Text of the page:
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MOVIES: War Pony - Review

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War Pony is a movie set on the Pine Ridge Reservation in America. It tells the story of two boys in a way that echoes that slice of life tale of Sean Baker but with the rugged edge to it of say; Debra Granik and Leave No Trace or Winter’s Bone. It doesn’t overlook a touch of empathetic understanding to the circumstances of the extreme poverty without the need to romanticise anything: this is harsh, brutal and unforgiving. Directed by Riley Keough and Gina Gammell – complete with their own vision - it’s a memorable coming of age film for both boys going through headspins of their own life.

Bill is 23 – and wants to do something with his life. The chance comes when he sees an older white man in a broken-down car; and a contact gives him a poodle to look after and breed. What follows is a sequence of hilarious naivety that capture how young Bill is and how much of his life he’s still figuring shit out – when he’s asked to attend a crucial Halloween party for his new bosses, he brings his dog and his two kids with him. What follows is a calamity of errors that you must see to believe with the subtlest of Chekov’s Guns being deployed in a blink and you’ll miss it way – the gradual escalation is nothing short of terrifying. The constant guessing game of where War Pony is going to go next keeps you on edge; and it has a way of playing with your emotions perfectly. Bill’s arc is supplemented by a stellar Come and Get Your Love sequence that may be used even better here than Guardians of the Galaxy, a sense of reclamation and pride that the film takes with and runs to the end.

When a film has two stories that are as instrumental to the plot as War Pony yet largely separate it’s often the case that you pick one storyline over the other as a favourite and whilst Bill’s is the showier one, the quieter, self-destructive nature of fate. The two meet briefly – once at the start at the film when they don’t know who the other is.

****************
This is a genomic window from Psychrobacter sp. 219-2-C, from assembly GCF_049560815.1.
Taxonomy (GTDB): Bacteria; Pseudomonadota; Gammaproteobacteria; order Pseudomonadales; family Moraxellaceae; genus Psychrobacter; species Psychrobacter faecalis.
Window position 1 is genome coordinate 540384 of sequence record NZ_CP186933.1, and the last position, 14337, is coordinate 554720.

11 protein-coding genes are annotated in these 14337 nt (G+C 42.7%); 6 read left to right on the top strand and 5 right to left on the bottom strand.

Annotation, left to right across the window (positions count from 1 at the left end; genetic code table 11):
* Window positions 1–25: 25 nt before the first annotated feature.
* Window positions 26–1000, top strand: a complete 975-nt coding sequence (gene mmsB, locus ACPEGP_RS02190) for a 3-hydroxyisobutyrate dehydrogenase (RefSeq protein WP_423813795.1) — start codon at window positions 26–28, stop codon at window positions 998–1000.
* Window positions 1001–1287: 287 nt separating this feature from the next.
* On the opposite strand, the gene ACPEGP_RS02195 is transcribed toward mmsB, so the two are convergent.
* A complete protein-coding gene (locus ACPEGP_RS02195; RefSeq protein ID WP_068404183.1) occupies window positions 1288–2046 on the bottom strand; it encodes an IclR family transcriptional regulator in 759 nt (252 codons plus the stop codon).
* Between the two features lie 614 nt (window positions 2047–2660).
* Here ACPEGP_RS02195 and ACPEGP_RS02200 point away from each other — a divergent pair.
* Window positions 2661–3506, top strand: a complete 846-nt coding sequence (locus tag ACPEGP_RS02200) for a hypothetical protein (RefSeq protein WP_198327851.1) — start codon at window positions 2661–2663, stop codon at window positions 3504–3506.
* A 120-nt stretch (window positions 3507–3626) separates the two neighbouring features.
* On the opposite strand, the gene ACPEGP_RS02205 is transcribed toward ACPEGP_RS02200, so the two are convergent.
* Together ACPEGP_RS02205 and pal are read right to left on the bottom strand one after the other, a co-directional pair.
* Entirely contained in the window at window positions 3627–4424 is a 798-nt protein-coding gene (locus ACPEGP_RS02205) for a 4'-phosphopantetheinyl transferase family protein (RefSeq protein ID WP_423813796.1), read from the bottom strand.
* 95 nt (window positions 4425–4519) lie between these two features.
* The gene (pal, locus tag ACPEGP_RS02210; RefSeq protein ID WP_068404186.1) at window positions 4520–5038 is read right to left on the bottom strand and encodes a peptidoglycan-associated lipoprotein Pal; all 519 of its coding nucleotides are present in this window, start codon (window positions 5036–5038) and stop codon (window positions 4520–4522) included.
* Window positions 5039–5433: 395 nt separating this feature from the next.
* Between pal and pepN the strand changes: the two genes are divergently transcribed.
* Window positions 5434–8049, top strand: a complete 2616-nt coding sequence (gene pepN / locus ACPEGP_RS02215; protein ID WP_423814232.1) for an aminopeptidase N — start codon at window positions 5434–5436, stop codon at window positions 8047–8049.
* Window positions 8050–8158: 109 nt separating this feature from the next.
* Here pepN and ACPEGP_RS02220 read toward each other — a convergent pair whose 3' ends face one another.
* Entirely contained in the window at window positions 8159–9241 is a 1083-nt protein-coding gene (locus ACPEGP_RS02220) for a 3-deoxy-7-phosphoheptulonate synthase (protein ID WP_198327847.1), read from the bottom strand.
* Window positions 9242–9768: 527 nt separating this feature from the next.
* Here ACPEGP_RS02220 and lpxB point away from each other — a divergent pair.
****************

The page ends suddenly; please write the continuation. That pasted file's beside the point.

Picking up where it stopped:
Matho is spending much time away from his abusive dad as he can; steeling drugs from him to sell to the local populace in one of the more poorly planned schemes of the film that only a 12 year old thinks is a good idea. The entirely naturalistic performance by LaDainian Crazy Thunder gives a sense of vulnerability and confusion as to the weight of expectations of life; a sense of longing that his father will come back for him after he’s kicked out – the reliance of life on his friends and a girl he’s fallen for is natural. When Matho reunites with Bill again it’s like some grand superhero movie reunion – both in entirely different circumstances. Jojo Bapteise Whiting shows how much Bill has grown over the course of the film by the end; his experiences haunting him – a tender, emotional, good-hearted character at heart despite the mistakes he makes give the film its depth.

It's so important to note that War Pony was made with the full involvement of the Lakota Oglala community, and it really adds depth to the storytelling – the authenticity that it needs to work presents a tale of insiders rather than the outside looking in. In fact; the view of the outside is terrifying: the culture of the rich landowners that give the film its antagonists have you guessing and on edge throughout, a real nightmare for Bill to navigate. Humour and hope are at play here in a clash of emotions: never one followed without the other, never one followed without letting go.

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